Teaching Reflection

Teaching Reflection.

The concept of “How” do I …?” is often a discussion for educators and students.  “How do I … ?” fill in the blank … “solve this word problem,” “write this conclusion,” or the thousands of examples in which teachers explain, model, and demonstrate for students how to do something.  As we close the school year, perhaps we show students how to “reflect on the year.”  I would agree that the “How?” of learning is possibly one of the most important skills.  Students need to learn how to learn and develop metacognition.  With our help, they can develop perseverance, develop grit, and work through the struggles and failures of learning.  However, I believe we must start with “Why?” and finish with reflections about their “Why?” This is probably the most important aspect to model and discuss with students.  This year, we were proud to see our students in all of our schools set and work towards personal goals.  The teachers and students are certainly reflecting on those goals as we approach the end of our school year (and some are possibly setting new ones for the summer and for next school year).  

Here are some ideas to finish the year strong:

  • Lead reflective discussions (perhaps use Pear Deck since teachers control whether responses are displayed for the class, plus they’re displayed anonymously)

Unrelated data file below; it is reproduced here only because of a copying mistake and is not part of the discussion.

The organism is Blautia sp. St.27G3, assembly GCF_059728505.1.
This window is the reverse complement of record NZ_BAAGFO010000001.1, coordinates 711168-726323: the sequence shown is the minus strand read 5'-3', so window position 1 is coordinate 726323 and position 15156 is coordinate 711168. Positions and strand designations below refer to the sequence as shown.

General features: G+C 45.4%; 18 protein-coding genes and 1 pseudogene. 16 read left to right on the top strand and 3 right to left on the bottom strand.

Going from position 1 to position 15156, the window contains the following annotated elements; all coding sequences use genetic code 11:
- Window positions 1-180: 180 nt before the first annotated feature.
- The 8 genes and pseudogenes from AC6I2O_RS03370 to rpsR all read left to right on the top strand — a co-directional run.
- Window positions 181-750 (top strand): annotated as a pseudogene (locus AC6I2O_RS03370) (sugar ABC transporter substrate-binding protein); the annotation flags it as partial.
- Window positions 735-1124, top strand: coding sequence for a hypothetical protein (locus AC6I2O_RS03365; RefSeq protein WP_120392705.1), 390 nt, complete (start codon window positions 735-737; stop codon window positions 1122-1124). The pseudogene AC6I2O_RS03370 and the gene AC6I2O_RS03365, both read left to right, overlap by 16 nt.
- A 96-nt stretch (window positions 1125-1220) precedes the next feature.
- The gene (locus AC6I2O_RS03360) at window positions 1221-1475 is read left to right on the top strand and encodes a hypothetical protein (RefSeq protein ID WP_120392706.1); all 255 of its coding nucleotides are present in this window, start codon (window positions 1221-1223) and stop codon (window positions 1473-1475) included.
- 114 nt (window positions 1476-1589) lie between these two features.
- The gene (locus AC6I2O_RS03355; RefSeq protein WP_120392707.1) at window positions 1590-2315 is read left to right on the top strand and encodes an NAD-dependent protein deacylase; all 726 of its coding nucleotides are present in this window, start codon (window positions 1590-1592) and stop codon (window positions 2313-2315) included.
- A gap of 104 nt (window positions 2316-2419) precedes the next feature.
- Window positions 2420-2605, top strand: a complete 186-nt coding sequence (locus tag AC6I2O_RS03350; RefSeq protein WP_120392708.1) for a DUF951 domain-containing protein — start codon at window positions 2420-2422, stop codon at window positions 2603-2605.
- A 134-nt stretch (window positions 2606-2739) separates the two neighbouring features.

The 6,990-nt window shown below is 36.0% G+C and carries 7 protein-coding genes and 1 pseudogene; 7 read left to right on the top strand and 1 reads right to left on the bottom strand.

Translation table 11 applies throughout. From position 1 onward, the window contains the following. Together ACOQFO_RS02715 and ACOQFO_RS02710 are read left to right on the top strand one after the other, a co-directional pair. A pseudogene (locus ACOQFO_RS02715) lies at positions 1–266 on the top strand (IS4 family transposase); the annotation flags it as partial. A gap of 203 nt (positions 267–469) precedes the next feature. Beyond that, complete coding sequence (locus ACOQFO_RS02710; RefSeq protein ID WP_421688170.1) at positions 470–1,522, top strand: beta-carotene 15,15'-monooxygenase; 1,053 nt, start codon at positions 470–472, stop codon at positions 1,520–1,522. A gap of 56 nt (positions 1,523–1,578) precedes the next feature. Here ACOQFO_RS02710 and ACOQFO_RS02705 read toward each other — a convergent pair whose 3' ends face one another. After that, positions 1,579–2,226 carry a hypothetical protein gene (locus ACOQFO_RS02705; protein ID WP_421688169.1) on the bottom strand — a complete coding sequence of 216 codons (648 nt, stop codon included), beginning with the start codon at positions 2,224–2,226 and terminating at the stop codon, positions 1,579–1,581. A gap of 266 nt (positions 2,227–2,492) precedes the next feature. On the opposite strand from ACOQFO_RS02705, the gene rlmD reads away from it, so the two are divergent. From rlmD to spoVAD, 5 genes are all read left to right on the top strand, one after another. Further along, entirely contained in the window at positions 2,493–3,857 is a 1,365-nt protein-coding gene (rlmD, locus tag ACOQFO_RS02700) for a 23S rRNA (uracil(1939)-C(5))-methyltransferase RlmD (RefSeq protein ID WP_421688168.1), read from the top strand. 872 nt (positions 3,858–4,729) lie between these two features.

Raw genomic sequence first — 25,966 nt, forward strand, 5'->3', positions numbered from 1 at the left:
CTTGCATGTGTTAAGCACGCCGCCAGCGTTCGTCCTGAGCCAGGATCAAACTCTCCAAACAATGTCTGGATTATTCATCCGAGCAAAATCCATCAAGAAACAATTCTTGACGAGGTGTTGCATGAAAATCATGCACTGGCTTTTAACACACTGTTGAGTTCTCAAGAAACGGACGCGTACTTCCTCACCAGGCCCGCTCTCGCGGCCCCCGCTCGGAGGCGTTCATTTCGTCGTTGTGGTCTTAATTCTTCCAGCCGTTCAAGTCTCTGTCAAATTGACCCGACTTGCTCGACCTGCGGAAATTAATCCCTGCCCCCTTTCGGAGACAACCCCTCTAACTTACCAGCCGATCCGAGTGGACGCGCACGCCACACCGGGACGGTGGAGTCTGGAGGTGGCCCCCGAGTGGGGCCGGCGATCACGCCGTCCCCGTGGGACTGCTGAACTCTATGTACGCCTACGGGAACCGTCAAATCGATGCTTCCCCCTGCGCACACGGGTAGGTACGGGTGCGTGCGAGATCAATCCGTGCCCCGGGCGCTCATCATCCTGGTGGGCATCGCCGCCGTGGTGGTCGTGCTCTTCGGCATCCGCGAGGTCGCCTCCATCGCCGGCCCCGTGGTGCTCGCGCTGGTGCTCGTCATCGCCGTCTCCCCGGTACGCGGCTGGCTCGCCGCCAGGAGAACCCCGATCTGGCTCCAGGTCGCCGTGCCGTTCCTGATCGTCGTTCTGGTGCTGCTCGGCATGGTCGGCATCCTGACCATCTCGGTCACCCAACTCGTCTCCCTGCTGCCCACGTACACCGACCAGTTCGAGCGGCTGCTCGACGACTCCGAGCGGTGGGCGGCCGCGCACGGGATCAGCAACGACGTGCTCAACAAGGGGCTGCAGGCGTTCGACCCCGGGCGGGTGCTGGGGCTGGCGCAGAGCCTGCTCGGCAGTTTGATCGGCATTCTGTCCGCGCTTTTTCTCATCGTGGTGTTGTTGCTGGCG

• Share your own personal life lessons on setting, achieving and/or not reaching goals
  • Discuss favorite or memorable lessons and ask students to explain why they were so memorable (this will help show that you are reflecting as a teacher on how you can make lessons better for students)
  • Have students create bulletin board or whiteboard wall art that explains, “Tips for “incoming” students.”
  • Consider tracking goals using Sheets and Docs – perhaps students can track some type of personal progress over the summer
  • Watch and discuss Angela Duckworth’s TED Talk – “Grit: The power of passion and perseverance”
  • Have individual student-led conferences to help students finish strong
  • Create a “Pride Wall” for goal achievements where students can share their accomplishments


In the end, start with “Why,” and continue to come back to that throughout the year.  

Plan – Do – Check – Act – it’s all a process, especially for learning.

Data Informed

Data informs every aspect of decision-making.  The flowchart below is a look at how data collection, asking questions, finding answers (not the answers you want, but discovering what the data says) informs everything from “What do our teachers value?” to “Why and how should we pilot a new program?” to “What professional development does our staff want and need?”



The Iceberg Model

The Iceberg Model is an awesome visual and analogy that helps you visualize and uncover the underlying causes of the events we see (the portion of the iceberg above the surface).

The analogy works because there is always an unseen portion of an iceberg that lies below the surface and with events, there are values, structures, and patterns that lead to the event.

Once you uncover the underlying structures, you can start to leverage those to transform and design outcomes or prevent unwanted outcomes.  You can use high value and high leverage concepts like the beliefs and values of your organization to create desired and positive outcomes.